Sustainable packaging made a reality in 2020
Sustainable packaging: this is an absolute top priority for Lotus Bakeries. A team has therefore been set up, led by Corporate Director Els Van Parys, to focus entirely on this. The team reports directly to the COO, a member of the EXCO. This ensures that these topics also feed through to the Board of Directors and that the matter receives the appropriate attention. In 2020, several more important steps were taken towards increased sustainability.
“We’re working full-time with our team on the sustainability of our packaging”, begins Els Van Parys, Program Manager Strategic Projects. “Working closely with our colleagues from procurement, R&D and the plants.” The role of the sustainable packaging team is to refine Lotus Bakeries’ packaging strategy, and to roll it out within the organisation through multidisciplinary projects. Els and her colleague Laetitia Vlaminck also seek out new packaging solutions, materials and technologies, as well as trends in waste management and legislation.
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Aiming for 100% recyclable
“We design packaging that can be recycled as much as possible”, Els continues. “One of our priorities last year was to remove disruptive components from our packaging. These are components that make it impossible to recycle packaging.”
The main step taken in this area in 2020 was the switch to packaging film without a PVDC coating1 for all individually packaged and twin Biscoff® packs. “PVDC gets burned during the recycling process and makes the plastic unusable. So, we stopped using it. Without compromising on quality, we also replaced the multi-material packaging from mini-Dinosaurus (which can’t be recycled because it combines different plastics) with recyclable mono-material packaging.” The same is set to happen to mini-Biscoff® in 2021, and the packaging of Lotus Chocolate with Biscoff® was fully recyclable from launch.
Many of our brands are already packed in recyclable packaging. Currently, 96.8% of the packaging of the brands marketed by Lotus Bakeries is technically recyclable.
Using less packaging
As this mono-material packaging also needs less plastic, this means some 2.7 tonnes less plastic on the market each year for mini-Dinosaurus alone. “This also reduces the amount of packaging we use”, says Els. “Compared to other brands, the ratio of the weight of our packaging to the product is also very good. But we can still make further improvements if we look at it again with a fresh eye. In 2020, we reduced the thickness of the shrink foil around trays for spread by 10%. That means 2.3 tonnes less plastic per year.”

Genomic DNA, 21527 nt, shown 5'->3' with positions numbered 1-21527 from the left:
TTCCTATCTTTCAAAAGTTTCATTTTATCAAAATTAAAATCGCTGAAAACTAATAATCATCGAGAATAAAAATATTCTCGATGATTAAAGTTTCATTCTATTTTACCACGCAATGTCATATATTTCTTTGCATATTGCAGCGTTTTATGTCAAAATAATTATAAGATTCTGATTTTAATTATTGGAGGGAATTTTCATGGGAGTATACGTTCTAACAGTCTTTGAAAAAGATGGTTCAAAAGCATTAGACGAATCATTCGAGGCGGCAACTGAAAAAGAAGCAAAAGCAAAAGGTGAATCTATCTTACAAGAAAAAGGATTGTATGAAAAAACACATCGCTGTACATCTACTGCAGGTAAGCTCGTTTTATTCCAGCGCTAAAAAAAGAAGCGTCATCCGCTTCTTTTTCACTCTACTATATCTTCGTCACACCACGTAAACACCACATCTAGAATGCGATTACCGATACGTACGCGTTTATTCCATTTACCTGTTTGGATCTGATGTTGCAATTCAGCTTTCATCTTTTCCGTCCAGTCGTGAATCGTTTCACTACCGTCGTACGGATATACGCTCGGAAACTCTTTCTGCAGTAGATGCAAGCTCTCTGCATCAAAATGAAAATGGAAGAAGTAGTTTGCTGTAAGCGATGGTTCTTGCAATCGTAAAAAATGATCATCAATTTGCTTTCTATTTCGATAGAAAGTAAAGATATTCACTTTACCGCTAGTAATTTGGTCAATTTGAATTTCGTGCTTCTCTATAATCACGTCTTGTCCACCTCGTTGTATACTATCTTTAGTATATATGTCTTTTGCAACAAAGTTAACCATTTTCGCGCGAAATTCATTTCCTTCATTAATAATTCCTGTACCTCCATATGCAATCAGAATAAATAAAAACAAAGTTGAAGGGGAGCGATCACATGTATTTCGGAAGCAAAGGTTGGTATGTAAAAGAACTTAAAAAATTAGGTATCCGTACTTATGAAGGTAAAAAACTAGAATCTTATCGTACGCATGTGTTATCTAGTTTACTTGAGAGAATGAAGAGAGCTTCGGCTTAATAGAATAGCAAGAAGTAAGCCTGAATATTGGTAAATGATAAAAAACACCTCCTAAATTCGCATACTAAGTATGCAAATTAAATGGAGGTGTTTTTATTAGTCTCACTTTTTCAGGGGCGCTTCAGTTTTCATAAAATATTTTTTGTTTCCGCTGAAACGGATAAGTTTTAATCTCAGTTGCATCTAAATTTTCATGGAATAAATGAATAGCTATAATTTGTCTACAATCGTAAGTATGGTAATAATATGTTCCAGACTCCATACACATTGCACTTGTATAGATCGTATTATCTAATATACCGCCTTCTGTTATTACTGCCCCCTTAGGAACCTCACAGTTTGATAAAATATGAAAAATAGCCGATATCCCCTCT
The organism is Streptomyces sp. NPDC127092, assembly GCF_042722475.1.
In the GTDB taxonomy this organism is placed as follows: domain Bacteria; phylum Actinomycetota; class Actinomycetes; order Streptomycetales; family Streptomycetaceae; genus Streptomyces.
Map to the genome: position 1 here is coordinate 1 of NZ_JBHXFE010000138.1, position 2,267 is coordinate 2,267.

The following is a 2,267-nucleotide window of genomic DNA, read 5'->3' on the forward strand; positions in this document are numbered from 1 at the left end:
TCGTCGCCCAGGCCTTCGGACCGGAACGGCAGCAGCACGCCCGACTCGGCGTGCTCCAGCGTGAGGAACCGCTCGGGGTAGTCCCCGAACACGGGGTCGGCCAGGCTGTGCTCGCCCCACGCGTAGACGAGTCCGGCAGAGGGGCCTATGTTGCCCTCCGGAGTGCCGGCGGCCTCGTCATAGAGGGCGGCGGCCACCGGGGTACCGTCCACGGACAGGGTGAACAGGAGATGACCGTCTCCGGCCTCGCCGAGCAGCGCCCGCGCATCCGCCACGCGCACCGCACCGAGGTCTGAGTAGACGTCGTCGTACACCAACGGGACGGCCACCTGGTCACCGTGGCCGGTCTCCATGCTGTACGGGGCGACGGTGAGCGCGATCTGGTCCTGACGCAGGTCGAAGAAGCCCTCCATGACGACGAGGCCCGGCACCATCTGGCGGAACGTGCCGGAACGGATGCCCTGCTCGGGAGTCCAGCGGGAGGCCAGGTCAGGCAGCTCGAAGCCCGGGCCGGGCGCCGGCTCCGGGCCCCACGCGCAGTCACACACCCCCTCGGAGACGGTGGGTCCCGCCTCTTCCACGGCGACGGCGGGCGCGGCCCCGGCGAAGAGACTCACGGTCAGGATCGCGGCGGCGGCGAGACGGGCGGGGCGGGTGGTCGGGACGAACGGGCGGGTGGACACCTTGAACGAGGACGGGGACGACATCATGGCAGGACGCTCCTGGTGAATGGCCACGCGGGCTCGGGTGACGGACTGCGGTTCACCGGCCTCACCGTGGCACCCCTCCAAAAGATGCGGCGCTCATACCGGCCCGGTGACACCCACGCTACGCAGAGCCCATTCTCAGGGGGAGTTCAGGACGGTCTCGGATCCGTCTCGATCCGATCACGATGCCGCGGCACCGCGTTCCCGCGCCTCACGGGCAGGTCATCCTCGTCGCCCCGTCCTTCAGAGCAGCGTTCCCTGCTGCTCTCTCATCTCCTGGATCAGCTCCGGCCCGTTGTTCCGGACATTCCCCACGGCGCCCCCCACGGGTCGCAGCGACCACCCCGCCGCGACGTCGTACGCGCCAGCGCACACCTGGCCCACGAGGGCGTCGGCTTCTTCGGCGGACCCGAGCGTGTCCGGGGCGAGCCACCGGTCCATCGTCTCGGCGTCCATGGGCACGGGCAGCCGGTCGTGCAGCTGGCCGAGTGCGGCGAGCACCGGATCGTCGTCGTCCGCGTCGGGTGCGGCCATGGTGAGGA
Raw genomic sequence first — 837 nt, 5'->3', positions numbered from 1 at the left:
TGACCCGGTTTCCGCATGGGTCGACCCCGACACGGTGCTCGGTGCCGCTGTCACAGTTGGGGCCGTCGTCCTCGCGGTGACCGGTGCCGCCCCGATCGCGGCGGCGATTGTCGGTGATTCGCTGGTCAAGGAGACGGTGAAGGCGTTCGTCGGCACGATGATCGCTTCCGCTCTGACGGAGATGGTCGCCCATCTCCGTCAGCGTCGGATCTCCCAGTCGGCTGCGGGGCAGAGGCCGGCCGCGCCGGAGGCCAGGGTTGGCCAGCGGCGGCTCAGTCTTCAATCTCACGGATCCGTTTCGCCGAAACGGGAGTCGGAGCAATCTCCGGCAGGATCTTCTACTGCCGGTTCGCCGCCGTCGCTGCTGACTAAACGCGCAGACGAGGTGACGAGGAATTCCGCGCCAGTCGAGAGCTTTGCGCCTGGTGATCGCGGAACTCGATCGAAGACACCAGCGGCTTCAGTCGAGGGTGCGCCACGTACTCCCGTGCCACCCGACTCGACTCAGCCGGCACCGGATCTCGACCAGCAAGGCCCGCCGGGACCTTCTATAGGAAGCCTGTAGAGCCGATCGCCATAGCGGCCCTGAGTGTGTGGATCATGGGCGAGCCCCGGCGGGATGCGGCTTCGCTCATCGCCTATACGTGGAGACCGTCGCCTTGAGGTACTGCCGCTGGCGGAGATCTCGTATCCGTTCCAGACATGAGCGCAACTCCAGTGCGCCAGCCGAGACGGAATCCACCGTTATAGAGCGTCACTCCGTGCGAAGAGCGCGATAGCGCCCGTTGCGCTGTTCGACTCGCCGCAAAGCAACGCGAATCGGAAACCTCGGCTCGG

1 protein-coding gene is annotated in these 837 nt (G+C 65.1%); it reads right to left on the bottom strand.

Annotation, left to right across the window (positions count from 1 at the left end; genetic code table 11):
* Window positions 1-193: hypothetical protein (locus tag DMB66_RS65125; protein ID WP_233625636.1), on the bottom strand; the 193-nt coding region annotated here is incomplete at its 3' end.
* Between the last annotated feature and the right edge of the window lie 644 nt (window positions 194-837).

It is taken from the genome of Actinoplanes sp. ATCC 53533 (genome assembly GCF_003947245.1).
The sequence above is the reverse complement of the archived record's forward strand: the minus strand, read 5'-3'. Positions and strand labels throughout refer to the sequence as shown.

Towards a circular economy
It is even better to use only recycled or renewable materials according to the principle of the circular economy. “At Lotus Bakeries we look at sustainability as a whole”, Els explains. “Not just how far a material can be recycled, but also the CO2 footprint of the processing and production of the packaging, for example. We only replace plastic with paper or cardboard if that decision is good for the environment as a whole.”
In 2020 this happened to several products in the cake and waffle assortments, where the plastic trays were replaced by cardboard ones. This resulted in a further reduction in plastic of 13.5 tonnes annually. Even the ice cream tubs – previously made from polystyrene – are now made of cardboard.”
Keeping an eye on trends
Finally, the sustainable packaging team also keeps a close eye on trends and developments in the market. “For instance, there’s a trend to switch to paper films as a packaging material. However, we’re yet to find a paper for our products with the same barrier properties as the light film we use now”, says Els. “So we have no guarantee that our product will stay tasty and fresh as long. Paper films also tend to be a bit heavier, and overall the footprint doesn’t match up to that of plastic film. But, along with R&D and our suppliers, we keep looking for a solution. By the way, the same applies to metallised film: this is recyclable, but isn’t well sorted in sorting plants due to the reflection.”
1 PVDC (Polyvinylidene chloride) is a component that is burned during the recycling process, making the recyclate far inferior.